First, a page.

• Determine rate of digestibility in in vitro
    gastric digestion model (pepsin)
  • Screen sequence for homology to known allergens
  • Perform specific IgE serum screen (if gene is
    from commonly allergenic food)
  • Additional studies case by case basis to
    address specific concerns
  • 42 day broiler chicken feeding study with grain
  • 90 day rat feeding study with grain

27
Composition, Expression and Agronomics (CEA)
Trials
  • Grow modified plants at 6 sites for 1 or 2
    seasons to confirm that
  • Composition of modified whole plant (silage) and
    grain is similar to unmodified counterparts and
    within normal range for that crop
  • Modified plants exhibit expected agronomic
    phenotype when grown in regions typical of
    expected cultivation
  • Modified plants expresses novel traits as
    anticipated under variety of field conditions
  • measure gene expression in up to 12 tissue types
    over time, depending on crop

28
Compositional Analysis
  • Substantial equivalence - starting point for
    safety evaluation - measure more than fifty
    substances including
  • amino acids
  • fatty acids
  • carbohydrates
  • essential vitamins and minerals
  • naturally occurring toxicants, anti-nutrients and
    allergens
  • secondary metabolites
  • Investigate nutritional significance of any
    changes from non-modified crop or normal range
    for that crop
  • Leads to determination of safety relative to
    equivalent non-modified food with history of safe
    use

29
Non-target Studies (Tier 1) for Cultivation of
Plant Incorporated Protectants (PIPs)
Test plant tissue (e.g., pollen) or purified
protein against appropriate representative
non-target organisms with focus on beneficial
species (e.g.)
  • Avian
  • quail
  • Aquatic
  • trout/catfish
  • Waterflea
  • Soil
  • springtail
  • earthworm
  • Terrestrial
  • ladybug
  • lacewing
  • parasitic wasp
  • honeybee (adult and larva)
  • butterfly

Effects seen in these Tier 1 studies may require
follow up with field observations (e.g., census
studies of non-target organisms)
30
Risk Assessment for Cultivation
  • Use hazard information (e.g., toxicity) and
    potential exposure by various routes to determine
    risk
  • Measure pollen flow over distance
  • Measure metabolism and fate in soil and water
  • Calculate exposure from pollen and soil
    incorporated material
  • Use information on distribution of non-targets
  • Endangered species
  • Out-crossing to wild and/or weedy species
  • Additional studies as required to address
    specific concerns (e.g., increased fitness)

31
Post Commercial Activities
  • Post-registration requirements have included
  • Insect Resistance Management resistance
    monitoring and refuge (non-Bt) planting
  • Additional non-target studies (e.g., Monarch
    butterfly)
  • Voluntary stewardship activities may be
    undertaken according to the nature of the
    modified crop
  • Rapid detection methods for traceability
  • Livestock performance studies e.g., dairy cows
    and pigs

32
Commitment to Food/Feed Safety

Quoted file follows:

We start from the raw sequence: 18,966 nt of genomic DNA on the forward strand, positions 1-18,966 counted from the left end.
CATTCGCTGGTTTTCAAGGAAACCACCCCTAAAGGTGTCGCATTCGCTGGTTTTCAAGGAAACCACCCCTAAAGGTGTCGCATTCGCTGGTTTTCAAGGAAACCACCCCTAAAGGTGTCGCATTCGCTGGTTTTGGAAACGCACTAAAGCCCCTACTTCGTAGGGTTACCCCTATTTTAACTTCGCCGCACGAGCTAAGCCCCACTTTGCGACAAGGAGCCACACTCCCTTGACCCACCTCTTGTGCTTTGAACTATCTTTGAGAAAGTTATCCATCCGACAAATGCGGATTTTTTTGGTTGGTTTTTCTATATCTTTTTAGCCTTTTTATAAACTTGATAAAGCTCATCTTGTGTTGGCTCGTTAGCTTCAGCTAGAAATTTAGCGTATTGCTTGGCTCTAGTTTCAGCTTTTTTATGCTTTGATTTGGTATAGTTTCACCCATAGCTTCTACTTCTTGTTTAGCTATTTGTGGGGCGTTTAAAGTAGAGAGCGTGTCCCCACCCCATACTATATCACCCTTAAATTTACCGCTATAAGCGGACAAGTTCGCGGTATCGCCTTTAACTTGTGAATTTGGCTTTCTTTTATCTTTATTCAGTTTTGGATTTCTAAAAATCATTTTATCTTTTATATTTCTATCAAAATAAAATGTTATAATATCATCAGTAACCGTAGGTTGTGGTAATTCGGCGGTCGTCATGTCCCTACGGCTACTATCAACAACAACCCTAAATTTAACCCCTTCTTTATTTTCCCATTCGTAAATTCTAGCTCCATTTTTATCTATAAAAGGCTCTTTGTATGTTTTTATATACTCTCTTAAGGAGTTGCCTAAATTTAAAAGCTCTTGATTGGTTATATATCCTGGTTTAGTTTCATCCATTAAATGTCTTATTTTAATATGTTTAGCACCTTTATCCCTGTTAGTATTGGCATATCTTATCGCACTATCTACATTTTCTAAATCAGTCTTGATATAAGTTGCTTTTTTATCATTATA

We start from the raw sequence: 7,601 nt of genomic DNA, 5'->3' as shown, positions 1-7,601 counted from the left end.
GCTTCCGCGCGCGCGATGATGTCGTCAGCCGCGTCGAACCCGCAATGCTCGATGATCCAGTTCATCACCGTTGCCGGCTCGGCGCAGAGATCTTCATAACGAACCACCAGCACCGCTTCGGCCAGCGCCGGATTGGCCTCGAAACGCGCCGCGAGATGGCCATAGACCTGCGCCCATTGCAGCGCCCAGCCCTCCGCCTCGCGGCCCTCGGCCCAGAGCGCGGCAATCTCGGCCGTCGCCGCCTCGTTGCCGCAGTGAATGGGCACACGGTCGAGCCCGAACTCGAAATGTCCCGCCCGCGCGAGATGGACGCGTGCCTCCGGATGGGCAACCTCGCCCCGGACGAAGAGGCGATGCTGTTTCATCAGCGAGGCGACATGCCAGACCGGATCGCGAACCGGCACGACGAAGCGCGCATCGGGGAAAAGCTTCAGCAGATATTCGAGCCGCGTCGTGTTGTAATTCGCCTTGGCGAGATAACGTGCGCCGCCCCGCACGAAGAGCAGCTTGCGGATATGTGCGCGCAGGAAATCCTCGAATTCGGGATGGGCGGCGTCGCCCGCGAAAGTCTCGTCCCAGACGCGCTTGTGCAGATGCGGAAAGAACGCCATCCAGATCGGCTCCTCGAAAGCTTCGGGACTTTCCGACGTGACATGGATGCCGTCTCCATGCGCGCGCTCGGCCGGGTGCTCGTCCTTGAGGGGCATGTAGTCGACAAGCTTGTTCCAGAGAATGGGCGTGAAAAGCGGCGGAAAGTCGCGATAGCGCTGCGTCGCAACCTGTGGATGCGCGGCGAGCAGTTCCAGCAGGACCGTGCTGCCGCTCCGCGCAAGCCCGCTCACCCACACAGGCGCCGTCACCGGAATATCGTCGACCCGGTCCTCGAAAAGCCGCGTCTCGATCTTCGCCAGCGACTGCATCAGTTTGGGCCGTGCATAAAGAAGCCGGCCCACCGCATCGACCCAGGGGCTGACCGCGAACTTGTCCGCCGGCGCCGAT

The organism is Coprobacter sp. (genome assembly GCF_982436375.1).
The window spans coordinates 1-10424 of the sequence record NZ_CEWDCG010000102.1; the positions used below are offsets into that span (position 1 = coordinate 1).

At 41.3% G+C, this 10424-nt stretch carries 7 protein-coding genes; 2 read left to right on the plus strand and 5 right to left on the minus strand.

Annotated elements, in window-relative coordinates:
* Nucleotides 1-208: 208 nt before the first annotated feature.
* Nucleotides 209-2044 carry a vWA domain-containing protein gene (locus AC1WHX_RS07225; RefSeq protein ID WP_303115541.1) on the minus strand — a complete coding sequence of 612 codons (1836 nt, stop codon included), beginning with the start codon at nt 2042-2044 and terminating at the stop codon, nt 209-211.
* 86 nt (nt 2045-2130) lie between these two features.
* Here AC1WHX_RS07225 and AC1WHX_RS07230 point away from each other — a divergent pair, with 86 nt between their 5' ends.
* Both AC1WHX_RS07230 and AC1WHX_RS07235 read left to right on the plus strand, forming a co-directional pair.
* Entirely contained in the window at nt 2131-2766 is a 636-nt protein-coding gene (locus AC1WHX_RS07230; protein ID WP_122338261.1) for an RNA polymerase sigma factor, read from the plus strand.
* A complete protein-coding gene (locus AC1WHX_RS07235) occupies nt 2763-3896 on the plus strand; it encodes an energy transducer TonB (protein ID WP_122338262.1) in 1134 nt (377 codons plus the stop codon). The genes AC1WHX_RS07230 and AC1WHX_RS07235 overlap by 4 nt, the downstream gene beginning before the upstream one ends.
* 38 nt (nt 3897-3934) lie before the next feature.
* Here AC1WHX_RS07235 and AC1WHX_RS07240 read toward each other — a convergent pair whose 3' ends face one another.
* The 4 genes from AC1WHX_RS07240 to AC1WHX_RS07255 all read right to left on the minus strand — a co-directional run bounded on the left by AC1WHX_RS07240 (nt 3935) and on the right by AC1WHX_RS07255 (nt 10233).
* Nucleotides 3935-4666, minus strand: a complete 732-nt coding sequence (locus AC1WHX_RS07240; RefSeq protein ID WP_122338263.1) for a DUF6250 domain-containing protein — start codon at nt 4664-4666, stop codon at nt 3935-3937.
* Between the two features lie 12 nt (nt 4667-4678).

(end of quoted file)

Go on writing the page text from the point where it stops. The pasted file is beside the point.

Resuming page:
• DuPont will develop products derived from
    biotechnology that are at least as safe as their
    conventionally produced counterparts for both
    human food and animal feed using the best
    scientific knowledge.

33
2. Environmental Focus
  • DuPont will endeavor to apply biotechnology in
    production systems so there is a net gain for the
    environment.

34
3. Conserving Biodiversity
  • DuPont will strive to protect and conserve
    natural resource biodiversity.

35
4. Transparency of Information
  • DuPont believes in the individuals right to
    information regarding product safety. DuPont
    will apply a strict and transparent standard in
    determining what product information is
    proprietary. DuPont will disclose safety
    information on its products in a clear and
    accessible manner.

36
5. Engaging Stakeholders
  • DuPont will routinely engage stakeholders
    (shareholders, customers, society, and employees)
    and consider their diverse viewpoints in its
    decision-making process for products derived from
    biotechnology.

37
6. Advocating Independent Research
  • DuPont will seek opportunities to advocate and/or
    fund biotechnology research important to its
    business at public institutions, research centers
    and non-governmental organizations that follow
    accepted science protocols and peer review
    standards.

38
7. Contributing to Developing Economies
  • DuPont will endeavor to be socially and
    culturally responsible as it shares knowledge and
    appropriate technology in developing economies to
    help improve food, nutrition and the quality of
    life. DuPont will seek to utilize its
    intellectual property in ways that help alleviate
    hunger.

39
8. Formalizing Access to Genetic Resources
  • DuPont will strive to identify the owner(s) of
    natural biological resources and knowledge
    selected for research and product development and
    will develop fair and equitable business
    arrangements that recognize the contributions of
    the involved parties. To the extent possible,
    arrangements will be made public.